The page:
Louise Ripley already knows where she wants to be on Tuesday and Wednesday, May 1-2, 2007: she’s looking forward to recharging at TEL@York, York’s annual conference on teaching, learning and technology. The busy professor with cross-appointments in Atkinson Administrative Studies, Women’s Studies and Environmental Studies has been a fan of TEL@York since its early beginnings in 2003 as the TEL (Technology Enhanced Learning) Workshop Day. By 2006, the event had evolved into a two-day conference complete with two keynote addresses, several concurrent sessions, and the participation of over 160 York community members.
Left: Louise Ripley
"This is one conference I never miss, whether I go as a presenter or just to attend. I’ve been doing serious ‘teaching with technology’ now for seven years (I teach half my load online) and there is still so much to learn, and every year at this conference I am astounded at how many opportunities there are for learning and at the wide variety of topics covered," said Ripley.
"What is particularly important for me about this conference is that presentations are short, relevant, and down-to-earth — not competitions to see who can outdo the other in lists of sources cited or reference to esoteric theories," she said. "It’s all useful, practical and almost always for me immediately useful.
"The plenaries and presentations are usually fun, too, with easy-going discussion and lots of chances to ask the experts how to go about doing it," said Ripley. "Sometimes there are small epiphanies that change my life, like the year that Avi Cohen helped me realize that I spend the extra hours I do on Internet teaching because I love it, not because technology has bludgeoned or tricked me into more work!"
At TEL@York in 2006, conference sessions reflected participants’ interest in tools, strategies, and teaching and learning issues ranging from wikis, clickers, podcasting, online testing and virtual lectures to group work, faculty development, internationalization, critical skills and privacy. In anonymous feedback, one participant noted that, "Really, this is about teaching effectiveness through technology," while others remarked on the value of meeting with colleagues across disciplines who share an enthusiastic commitment to learning and an interest in thoughtful uses of technology — and in having a great time getting together to talk about it all.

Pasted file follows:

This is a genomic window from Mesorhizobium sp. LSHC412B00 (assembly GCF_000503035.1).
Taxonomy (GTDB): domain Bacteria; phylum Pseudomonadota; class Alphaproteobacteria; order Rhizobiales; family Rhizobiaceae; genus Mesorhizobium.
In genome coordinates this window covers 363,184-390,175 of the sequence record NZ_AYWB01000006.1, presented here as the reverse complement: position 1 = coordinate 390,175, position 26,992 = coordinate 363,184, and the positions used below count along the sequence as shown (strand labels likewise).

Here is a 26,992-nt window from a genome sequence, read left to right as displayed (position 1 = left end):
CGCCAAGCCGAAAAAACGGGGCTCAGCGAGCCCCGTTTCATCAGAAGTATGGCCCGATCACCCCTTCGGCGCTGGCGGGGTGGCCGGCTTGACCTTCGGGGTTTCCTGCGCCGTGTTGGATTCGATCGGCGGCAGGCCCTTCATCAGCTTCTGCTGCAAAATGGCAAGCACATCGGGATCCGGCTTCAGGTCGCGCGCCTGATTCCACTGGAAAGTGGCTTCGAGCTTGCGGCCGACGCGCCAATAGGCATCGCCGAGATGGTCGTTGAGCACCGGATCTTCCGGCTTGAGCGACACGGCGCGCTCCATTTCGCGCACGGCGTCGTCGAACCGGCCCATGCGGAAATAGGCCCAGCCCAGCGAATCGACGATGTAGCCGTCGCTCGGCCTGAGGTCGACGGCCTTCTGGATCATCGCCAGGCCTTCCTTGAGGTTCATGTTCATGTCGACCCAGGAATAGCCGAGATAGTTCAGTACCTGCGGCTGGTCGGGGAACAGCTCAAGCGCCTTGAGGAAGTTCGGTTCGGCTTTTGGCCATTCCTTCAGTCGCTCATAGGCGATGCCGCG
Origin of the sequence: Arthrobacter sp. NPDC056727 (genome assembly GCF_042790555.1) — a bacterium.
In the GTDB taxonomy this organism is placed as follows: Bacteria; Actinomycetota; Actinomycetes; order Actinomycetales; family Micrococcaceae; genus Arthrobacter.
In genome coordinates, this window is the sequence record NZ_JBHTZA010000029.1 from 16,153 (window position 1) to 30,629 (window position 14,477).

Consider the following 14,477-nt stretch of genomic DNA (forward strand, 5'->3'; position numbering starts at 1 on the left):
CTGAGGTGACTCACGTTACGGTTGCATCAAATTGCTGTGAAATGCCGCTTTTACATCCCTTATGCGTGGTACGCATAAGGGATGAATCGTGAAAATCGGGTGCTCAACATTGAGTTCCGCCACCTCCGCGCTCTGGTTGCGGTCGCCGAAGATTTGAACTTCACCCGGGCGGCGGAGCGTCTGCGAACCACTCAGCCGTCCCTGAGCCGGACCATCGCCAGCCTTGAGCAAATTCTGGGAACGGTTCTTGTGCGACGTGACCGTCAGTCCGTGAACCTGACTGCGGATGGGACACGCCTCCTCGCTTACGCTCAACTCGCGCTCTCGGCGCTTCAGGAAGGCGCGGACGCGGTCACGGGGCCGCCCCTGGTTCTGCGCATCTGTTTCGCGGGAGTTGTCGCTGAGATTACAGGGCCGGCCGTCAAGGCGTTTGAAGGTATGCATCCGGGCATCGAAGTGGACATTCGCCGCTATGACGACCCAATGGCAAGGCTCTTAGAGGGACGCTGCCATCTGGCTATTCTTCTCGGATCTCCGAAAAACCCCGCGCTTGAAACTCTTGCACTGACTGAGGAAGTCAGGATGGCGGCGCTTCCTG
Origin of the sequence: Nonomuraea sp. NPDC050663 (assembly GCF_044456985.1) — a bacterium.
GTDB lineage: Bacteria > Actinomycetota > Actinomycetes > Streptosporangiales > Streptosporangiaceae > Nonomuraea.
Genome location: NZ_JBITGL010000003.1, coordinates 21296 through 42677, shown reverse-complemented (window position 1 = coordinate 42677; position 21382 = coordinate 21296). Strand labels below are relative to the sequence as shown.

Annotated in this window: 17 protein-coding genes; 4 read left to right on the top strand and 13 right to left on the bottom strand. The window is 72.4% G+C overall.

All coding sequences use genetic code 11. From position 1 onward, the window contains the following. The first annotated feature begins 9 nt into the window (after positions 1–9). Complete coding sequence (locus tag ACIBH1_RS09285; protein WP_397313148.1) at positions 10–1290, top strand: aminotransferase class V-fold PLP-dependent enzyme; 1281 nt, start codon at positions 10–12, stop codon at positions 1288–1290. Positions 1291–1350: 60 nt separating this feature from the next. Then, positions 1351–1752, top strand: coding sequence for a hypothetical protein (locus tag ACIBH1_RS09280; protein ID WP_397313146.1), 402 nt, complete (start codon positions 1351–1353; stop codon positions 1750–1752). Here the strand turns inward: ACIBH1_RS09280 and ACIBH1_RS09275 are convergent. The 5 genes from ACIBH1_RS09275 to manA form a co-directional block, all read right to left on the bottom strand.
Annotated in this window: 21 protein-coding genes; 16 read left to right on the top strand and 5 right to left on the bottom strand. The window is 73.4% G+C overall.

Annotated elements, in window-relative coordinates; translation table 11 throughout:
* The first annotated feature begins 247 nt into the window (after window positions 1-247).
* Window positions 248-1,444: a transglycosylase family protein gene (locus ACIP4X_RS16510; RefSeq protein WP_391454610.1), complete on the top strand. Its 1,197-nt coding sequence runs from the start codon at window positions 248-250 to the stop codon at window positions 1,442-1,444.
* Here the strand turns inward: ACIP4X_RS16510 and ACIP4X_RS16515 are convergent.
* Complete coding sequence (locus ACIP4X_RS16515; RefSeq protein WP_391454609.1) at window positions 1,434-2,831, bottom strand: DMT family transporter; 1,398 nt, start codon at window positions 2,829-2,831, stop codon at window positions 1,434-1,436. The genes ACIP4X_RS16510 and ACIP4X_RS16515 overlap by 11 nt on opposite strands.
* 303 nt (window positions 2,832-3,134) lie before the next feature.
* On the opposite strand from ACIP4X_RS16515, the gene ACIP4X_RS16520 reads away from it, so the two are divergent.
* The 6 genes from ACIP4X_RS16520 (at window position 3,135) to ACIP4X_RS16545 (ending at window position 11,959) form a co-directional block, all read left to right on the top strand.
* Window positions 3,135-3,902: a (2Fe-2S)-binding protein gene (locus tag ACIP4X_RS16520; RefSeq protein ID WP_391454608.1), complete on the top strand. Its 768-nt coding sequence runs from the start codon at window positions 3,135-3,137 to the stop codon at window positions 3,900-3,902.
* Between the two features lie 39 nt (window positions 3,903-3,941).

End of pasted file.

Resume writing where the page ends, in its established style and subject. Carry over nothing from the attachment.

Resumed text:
The conference itself demonstrated some of the innovations it discussed: most of the sessions were captured as either MediaSite Live streaming video or MP3 audio, allowing people to catch up on sessions they missed. These resources are available online at the TEL@York 2006 Conference Resources Web page.
TEL@York is a collaborative effort of the Technology-Enhanced Learning Coordinating Committee (TELCC), a group of faculty members and representatives from the various technology support units on campus who meet regularly to discuss issues with respect to the use of technology in teaching. The conference is coordinated by the Centre for the Support of Teaching, which also chairs TELCC, and technical support is provided by the CNS Faculty Support Centre and Instructional Technology Centre.
Planning for the 2007 TEL@York Conference, on the theme of "Partnerships to Enhance Student Engagement" is well underway. Two keynote speakers have been confirmed:
John Mitterer of the Department of Psychology at Brock University, named a 3M Teaching Fellow in 2004, studies the psychology of digital media and how we can use this knowledge to improve how we teach and learn.
Corey A. Goldman, senior lecturer in biology & associate Chair (undergraduate), Ecology and Evolutionary Biology at the University of Toronto, is the recipient of many teaching awards at the University of Toronto as well as The Learning Partnership’s National Technology Innovation Award in 2005 for his work on the BIOME life science student community project.
Call For Proposals
The theme for TEL@York 2007, "Partnerships to Enhance Student Engagement", suggests the many ways in which successful technology-enhanced teaching and learning projects result from collaboration and teamwork among faculty, staff, researchers, teaching assistants and students. This year TELCC especially welcomes proposals on TEL tools, strategies or issues that reflect the perspectives of various team members involved in TEL initiatives at York.
Faculty and staff are invited to contribute proposals for sessions of 25, 50 or 75 minutes in length. Format is flexible and may include (but is not limited to) reports, demonstrations or discussions of tools and strategies (25 or 50 minutes), panel discussions or interactive workshops (50 or 75 minutes).
The proposal deadline is Monday, Feb. 5.
For more information about the conference and to submit a proposal, visit the TEL@York 2007 Conference Web site, or contact Cheryl Dickie at the CST at ext. 44693.